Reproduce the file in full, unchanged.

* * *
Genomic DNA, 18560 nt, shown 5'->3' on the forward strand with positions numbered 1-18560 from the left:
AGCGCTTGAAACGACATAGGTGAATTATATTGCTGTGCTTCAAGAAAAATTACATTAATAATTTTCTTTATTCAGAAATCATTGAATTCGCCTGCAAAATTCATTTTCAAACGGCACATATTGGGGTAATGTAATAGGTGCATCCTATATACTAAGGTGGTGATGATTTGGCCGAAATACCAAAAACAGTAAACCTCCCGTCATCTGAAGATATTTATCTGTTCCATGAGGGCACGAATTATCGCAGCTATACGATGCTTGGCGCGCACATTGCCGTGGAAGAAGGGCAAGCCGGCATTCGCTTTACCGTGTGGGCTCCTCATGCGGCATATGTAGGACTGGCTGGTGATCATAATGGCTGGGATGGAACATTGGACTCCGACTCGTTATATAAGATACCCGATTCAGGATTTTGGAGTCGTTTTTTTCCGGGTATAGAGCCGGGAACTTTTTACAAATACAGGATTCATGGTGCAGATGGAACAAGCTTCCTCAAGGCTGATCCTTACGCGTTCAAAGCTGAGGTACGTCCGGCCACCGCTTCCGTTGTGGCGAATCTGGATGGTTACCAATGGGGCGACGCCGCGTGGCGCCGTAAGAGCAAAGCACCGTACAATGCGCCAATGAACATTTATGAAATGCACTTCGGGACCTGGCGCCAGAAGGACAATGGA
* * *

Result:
Genomic DNA, 18560 nt, shown 5'->3' on the forward strand with positions numbered 1-18560 from the left:
AGCGCTTGAAACGACATAGGTGAATTATATTGCTGTGCTTCAAGAAAAATTACATTAATAATTTTCTTTATTCAGAAATCATTGAATTCGCCTGCAAAATTCATTTTCAAACGGCACATATTGGGGTAATGTAATAGGTGCATCCTATATACTAAGGTGGTGATGATTTGGCCGAAATACCAAAAACAGTAAACCTCCCGTCATCTGAAGATATTTATCTGTTCCATGAGGGCACGAATTATCGCAGCTATACGATGCTTGGCGCGCACATTGCCGTGGAAGAAGGGCAAGCCGGCATTCGCTTTACCGTGTGGGCTCCTCATGCGGCATATGTAGGACTGGCTGGTGATCATAATGGCTGGGATGGAACATTGGACTCCGACTCGTTATATAAGATACCCGATTCAGGATTTTGGAGTCGTTTTTTTCCGGGTATAGAGCCGGGAACTTTTTACAAATACAGGATTCATGGTGCAGATGGAACAAGCTTCCTCAAGGCTGATCCTTACGCGTTCAAAGCTGAGGTACGTCCGGCCACCGCTTCCGTTGTGGCGAATCTGGATGGTTACCAATGGGGCGACGCCGCGTGGCGCCGTAAGAGCAAAGCACCGTACAATGCGCCAATGAACATTTATGAAATGCACTTCGGGACCTGGCGCCAGAAGGACAATGGA